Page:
Solid, respectful scholarship tailored for mature, serious-minded young readers.

Before she became a trailblazing scientist, Mary Anning was a poor, young woman with no formal education.

Growing up, Anning loved exploring the beaches and cliffs of her native Dorset, a county in southwest England. Raised in the town of Lyme Regis, she was trained by her father to hunt for fossils. She became adept at removing the delicate bones of prehistoric creatures from rocks and preparing them for sale in her impoverished family’s fossil shop. At age 13, Anning made an extraordinary discovery—the first complete ichthyosaurus skeleton ever found; her older brother had earlier discovered its skull. Intelligent and fiercely determined, Anning educated herself by copying articles and drawings from scientific journals, and she learned anatomy through dissection. She achieved many remarkable breakthroughs that gradually advanced paleontological and geological knowledge: She found the first complete plesiosaur fossil; became the first British person to find a pterodactyl; and was the first person in the world to discover a squaloraja (an ancestor of the shark and ray) fossil. Anning rarely received recognition in her lifetime. Only near her death at age 47—due to breast cancer—did she finally gain fame and respect for her scientific contributions. This admiring tribute is well written and thoroughly researched. Its handsome design includes captioned, high-quality color and black-and-white paleoart, archival photos, and engravings as well as some of Anning’s sketches and excerpts from her correspondence with friends and fellow scientists. Each chapter opens with a quote, including three attributed to Anning. (This book was reviewed digitally.)

Solid, respectful scholarship tailored for mature, serious-minded young readers. (author's note, timeline, glossary, notes, source quotes, bibliography, index) (Biography. 10-13)

Pub Date: Jan. 25, 2022

ISBN: 978-0-358-39605-5

Page Count: 112

Publisher: Clarion/HarperCollins

Review Posted Online: Dec. 2, 2021

Kirkus Reviews Issue: Dec. 15, 2021


From the They Did What? series

A breezy, bustling bucketful of courageous acts and eye-popping feats.

Why should grown-ups get all the historical, scientific, athletic, cinematic, and artistic glory?

Choosing exemplars from both past and present, Mitchell includes but goes well beyond Alexander the Great, Anne Frank, and like usual suspects to introduce a host of lesser-known luminaries. These include Shapur II, who was formally crowned king of Persia before he was born, Indian dancer/professional architect Sheila Sri Prakash, transgender spokesperson Jazz Jennings, inventor Param Jaggi, and an international host of other teen or preteen activists and prodigies. The individual portraits range from one paragraph to several pages in length, and they are interspersed with group tributes to, for instance, the Nazi-resisting “Swingkinder,” the striking New York City newsboys, and the marchers of the Birmingham Children’s Crusade. Mitchell even offers would-be villains a role model in Elagabalus, “boy emperor of Rome,” though she notes that he, at least, came to an awful end: “Then, then! They dumped his remains in the Tiber River, to be nommed by fish for all eternity.” The entries are arranged in no evident order, and though the backmatter includes multiple booklists, a personality quiz, a glossary, and even a quick Braille primer (with Braille jokes to decode), there is no index. Still, for readers whose fires need lighting, there’s motivational kindling on nearly every page.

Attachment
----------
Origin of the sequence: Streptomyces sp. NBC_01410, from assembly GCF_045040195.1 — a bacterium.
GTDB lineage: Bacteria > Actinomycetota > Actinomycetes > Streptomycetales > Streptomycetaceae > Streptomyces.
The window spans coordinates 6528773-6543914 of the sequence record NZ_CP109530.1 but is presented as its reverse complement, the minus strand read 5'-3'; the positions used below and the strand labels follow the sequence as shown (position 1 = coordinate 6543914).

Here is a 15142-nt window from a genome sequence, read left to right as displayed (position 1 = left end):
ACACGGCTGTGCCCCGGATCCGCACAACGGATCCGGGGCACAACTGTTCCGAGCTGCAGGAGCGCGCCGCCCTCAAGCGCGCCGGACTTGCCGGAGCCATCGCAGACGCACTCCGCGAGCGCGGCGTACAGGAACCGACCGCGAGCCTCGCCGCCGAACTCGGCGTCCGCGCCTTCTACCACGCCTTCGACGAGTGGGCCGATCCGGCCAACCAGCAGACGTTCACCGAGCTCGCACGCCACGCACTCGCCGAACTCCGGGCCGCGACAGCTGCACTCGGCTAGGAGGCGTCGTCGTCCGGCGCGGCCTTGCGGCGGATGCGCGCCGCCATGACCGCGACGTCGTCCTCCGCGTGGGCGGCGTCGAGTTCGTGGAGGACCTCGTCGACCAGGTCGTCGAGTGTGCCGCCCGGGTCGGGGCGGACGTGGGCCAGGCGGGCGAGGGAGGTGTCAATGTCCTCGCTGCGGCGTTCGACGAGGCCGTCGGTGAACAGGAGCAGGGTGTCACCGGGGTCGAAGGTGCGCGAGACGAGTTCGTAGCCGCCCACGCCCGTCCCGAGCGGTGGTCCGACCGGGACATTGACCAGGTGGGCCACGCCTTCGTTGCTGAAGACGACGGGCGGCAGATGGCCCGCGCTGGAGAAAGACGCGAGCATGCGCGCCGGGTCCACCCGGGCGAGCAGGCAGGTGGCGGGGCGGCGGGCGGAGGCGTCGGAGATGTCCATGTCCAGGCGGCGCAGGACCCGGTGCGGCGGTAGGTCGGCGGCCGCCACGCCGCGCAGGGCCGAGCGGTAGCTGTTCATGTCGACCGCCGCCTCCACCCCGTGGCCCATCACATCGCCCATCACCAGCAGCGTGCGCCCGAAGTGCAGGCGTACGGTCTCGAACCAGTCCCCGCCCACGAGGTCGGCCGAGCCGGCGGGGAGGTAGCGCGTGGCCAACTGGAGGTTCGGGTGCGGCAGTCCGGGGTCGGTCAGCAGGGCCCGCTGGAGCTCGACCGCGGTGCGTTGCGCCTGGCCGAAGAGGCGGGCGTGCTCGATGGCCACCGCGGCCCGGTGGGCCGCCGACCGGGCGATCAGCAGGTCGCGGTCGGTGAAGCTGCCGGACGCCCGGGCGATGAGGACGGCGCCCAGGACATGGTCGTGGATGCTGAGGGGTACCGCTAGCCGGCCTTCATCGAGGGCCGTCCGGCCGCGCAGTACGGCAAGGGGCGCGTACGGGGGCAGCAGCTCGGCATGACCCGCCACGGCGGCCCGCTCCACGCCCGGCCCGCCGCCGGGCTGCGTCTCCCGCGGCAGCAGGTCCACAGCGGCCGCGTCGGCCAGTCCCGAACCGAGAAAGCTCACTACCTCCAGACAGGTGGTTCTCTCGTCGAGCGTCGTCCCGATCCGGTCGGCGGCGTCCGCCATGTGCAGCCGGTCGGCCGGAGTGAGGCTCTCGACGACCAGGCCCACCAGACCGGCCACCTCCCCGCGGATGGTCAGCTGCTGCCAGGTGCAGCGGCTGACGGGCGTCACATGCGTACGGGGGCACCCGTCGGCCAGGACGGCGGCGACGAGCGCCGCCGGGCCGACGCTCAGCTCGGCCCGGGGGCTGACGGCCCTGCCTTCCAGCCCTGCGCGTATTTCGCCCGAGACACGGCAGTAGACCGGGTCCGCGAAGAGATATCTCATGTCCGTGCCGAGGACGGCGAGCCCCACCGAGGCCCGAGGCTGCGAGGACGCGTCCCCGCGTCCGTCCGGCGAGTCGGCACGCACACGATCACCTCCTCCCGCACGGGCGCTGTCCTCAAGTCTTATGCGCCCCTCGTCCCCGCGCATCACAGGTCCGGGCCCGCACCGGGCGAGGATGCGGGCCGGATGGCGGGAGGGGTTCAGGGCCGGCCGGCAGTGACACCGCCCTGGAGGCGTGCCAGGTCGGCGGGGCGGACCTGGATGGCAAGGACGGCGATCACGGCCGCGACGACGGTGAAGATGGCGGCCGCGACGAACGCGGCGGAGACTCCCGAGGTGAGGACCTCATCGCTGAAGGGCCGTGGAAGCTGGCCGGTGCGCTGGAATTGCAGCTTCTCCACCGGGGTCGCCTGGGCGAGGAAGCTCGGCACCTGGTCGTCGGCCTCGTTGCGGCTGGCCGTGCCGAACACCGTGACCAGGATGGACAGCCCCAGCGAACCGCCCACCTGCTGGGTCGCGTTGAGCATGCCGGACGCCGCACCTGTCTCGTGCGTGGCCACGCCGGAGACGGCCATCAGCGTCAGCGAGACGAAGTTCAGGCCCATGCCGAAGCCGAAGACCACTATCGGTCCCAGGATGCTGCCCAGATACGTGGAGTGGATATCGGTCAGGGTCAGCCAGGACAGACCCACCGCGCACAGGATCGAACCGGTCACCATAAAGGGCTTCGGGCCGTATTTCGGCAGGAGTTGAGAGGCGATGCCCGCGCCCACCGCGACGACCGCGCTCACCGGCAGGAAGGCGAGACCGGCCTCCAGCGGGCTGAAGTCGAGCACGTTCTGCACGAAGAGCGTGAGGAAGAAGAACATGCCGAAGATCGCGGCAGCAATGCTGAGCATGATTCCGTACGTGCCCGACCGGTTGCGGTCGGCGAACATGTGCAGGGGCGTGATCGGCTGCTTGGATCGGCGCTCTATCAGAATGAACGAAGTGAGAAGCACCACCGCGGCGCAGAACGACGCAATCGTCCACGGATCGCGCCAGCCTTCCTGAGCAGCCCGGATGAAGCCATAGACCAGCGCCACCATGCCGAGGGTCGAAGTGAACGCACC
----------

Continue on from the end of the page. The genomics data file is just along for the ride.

A breezy, bustling bucketful of courageous acts and eye-popping feats. (finished illustrations not seen) (Collective biography. 10-13)

Pub Date: May 10, 2016

ISBN: 978-0-14-751813-2

Page Count: 320

Publisher: Puffin

Review Posted Online: Nov. 10, 2015

Kirkus Reviews Issue: Dec. 1, 2015


The author of The Snake Scientist (not reviewed) takes the reader along on another adventure, this time to the Bay of Bengal, between India and Bangladesh to the Sundarbans Tiger Preserve in search of man-eating tigers. Beware, he cautions, “Your study subject might be trying to eat you!” The first-person narrative is full of helpful warnings: watch out for the estuarine crocodiles, “the most deadly crocodiles in the world” and the nine different kinds of dangerous sharks, and the poisonous sea snakes, more deadly than the cobra. Interspersed are stories of the people who live in and around the tiger preserve, information on the ecology of the mangrove swamp, myths and legends, and true life accounts of man-eating tigers. (Fortunately, these tigers don’t eat women or children.) The author is clearly on the side of the tigers as she states: “Even if you added up all the people that sick tigers were forced to eat, you wouldn’t get close to the number of tigers killed by people.” She introduces ideas as to why Sundarbans tigers eat so many people, including the theory, “When they attack people, perhaps they are trying to protect the land that they own. And maybe, as the ancient legend says, the tiger really is watching over the forest—for everyone’s benefit.” There are color photographs on every page, showing the landscape, people, and a variety of animals encountered, though glimpses of the tigers are fleeting. The author concludes with some statistics on tigers, information on organizations working to protect them, and a brief bibliography and index. The dramatic cover photo of the tiger will attract readers, and the lively prose will keep them engaged. An appealing science adventure. (Nonfiction. 9-12)

Pub Date: Feb. 1, 2001

ISBN: 0-618-07704-9

Page Count: 64

Publisher: Houghton Mifflin

Review Posted Online: May 19, 2010

Kirkus Reviews Issue: Jan. 1, 2001

Close Quickview